Butterfly beauty, sexy scents and solar-powered wings

The cabbage white butterfly is a multifaceted insect – if only it would keep off my brassicas

The butterfly, a cabbage white,
(His honest idiocy of flight)
Will never now, it is too late,
Master the art of flying straight . . .
– Robert Graves, Flying Crooked

After the spring’s interminable wait for insects on the wing, a score of white butterflies were suddenly winnowing the air and flinging themselves around the garden like a drunken corps de ballet.

Just where they’d been hanging out for the winter I have little idea, or exactly what promise of warmth impelled them to unzip their pupal sleeping bags. But, drawn to a sprawl of pink-flowered cranesbill geranium, large and small cabbage whites (two allied species) were dodging round the bumblebees for a quick fix of nectar, then twirling into the air to join the mating game.

The males have scent-producing organs on their wings that dispatch aphrodisiac pheromones to the females’ antennae. Of 100 and more compounds, key molecules include hexahydrofarnesyl acetone, in case you want to buy online.


If that is too much to know, consider the industry of Dr John Feltwell, prolific English naturalist and author. His massive digest of research on the big cabbage white, Pieris brassicae, drew on some 4,000 studies in 1982 and still sells as an ebook for €94. (I'll do without.)

“This insect,” an online chunk of its preface tells us, “is now a demonstration object in the sixth-form schoolroom, an experimental ‘rabbit’ in the university laboratory, a test animal in virus and bacterial research projects; a tool for the study of flight mechanisms, migration, plant biochemistry, hormones, genetics, allergies, pigments, mimicry, etc, etc.”

Among newer et ceteras is solar photovoltaics – turning the sun’s energy into electricity. But the use of mirrored sidewalls and lenses to focus the light on to photovoltaic material has needed very bulky systems with heavy and costly reflectors.

Cabbage white butterflies are quick to fly even on cloudy days, suggesting that their V-shaped posture when basking warms them up through the reflection of light and heat on to their bodies. A closer look at their wing scales finds them gleaming with microscopic beads.

Power boost

Researchers at the University of Exeter studied them to test the potential of copying the wing structures in solar photovoltaic concentrators. Attaching real scales as reflectors to a solar cell increased output power by 42 per cent.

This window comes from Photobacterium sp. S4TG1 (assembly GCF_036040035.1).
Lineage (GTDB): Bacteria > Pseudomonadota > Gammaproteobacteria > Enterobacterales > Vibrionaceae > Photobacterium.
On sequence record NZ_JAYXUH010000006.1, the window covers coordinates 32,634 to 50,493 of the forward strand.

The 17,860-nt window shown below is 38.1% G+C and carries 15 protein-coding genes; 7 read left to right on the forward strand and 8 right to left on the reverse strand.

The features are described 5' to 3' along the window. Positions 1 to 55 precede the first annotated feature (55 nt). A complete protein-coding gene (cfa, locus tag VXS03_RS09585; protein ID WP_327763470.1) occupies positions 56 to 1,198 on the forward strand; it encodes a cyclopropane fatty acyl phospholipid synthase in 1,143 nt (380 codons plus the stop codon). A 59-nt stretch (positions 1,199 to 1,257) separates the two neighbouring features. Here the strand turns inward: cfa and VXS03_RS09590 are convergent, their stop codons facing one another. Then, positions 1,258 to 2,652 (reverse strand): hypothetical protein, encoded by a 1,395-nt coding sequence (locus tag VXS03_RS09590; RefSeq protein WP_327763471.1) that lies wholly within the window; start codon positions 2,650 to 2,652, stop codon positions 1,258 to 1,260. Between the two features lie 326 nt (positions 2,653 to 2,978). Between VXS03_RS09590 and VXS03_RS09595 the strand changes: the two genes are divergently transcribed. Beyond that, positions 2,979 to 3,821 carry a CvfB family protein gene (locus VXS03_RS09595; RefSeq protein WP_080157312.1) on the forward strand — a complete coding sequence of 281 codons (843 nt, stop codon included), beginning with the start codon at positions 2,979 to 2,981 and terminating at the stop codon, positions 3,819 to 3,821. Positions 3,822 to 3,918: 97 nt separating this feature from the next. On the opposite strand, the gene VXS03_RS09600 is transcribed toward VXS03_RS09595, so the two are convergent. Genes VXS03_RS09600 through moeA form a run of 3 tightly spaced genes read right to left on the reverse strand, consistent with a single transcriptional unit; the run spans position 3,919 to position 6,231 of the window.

A lightweight layer of similar nanobeads could, it's proposed, do the same in the V-trough of solar panels. The research confirmed "that butterflies have evolved to concentrate light effectively for their needs and supports the idea that any given problem may first have been solved by nature."

So much for biomimicry, fount of inspiration for new technology. The strange and elaborate process of butterfly metamorphosis, from caterpillar into pupa and thence into flying imago, has, however, agitated the deniers of Darwinian evolution.

The change from caterpillar to butterfly – and from larvae to winged adult in a host of other insects, such as bees and dragonflies – seems to creationists far too profound and complex to have evolved by gradual means, even over the millions of years whose function they also deny.

An elderly British biologist, Donald Williamson, raised a storm of scientific ridicule a decade ago by claiming that, rather than arising from a common ancestor, caterpillar and butterfly resulted from two different species accidentally mating with each other.

Pristine delicacy

Nothing, indeed, could seem more foreign to each other than the pristine delicacy of a cabbage white butterfly, supping nectar from the flowers of one kind of brassica (say the lovely, clove-scented dame’s violet that self-seeds here and there on our acre) and the massing of voracious caterpillars on human food crops.

In the long, coevolutionary liaison between insects and their special food plants, the volatile chemicals exuded from the brassica plant family, notably the mustard-oil glucosides, prompt the large white butterflies to lay a bright mosaic of yellow eggs on the undersides of the leaves.

They can even distinguish between plants that have been fertilised and are stronger and greener, laying more eggs on those in good condition and promoting faster growth of their caterpillars.

Both large and small whites have two broods a year. Many first eggs are already laid, their offspring hatched and eating and producing new adults by July. It’s after that when, augmented by clouds of white migrants from Europe, the green-and-gold caterpillars proliferate to shred cabbages and sprouts and scatter them with the sulphurous and stinking blobs of “frass”.

My few brassicas – cabbages and calabrese – lurk in the cooler reaches of the polytunnel, shaded by its windbreak of trees. Whites find the doors wide on sunny days and flutter in beneath the canopy. I could swat them with my sunhat but prefer to leave a thumb ready for swiping off the undersides of leaves.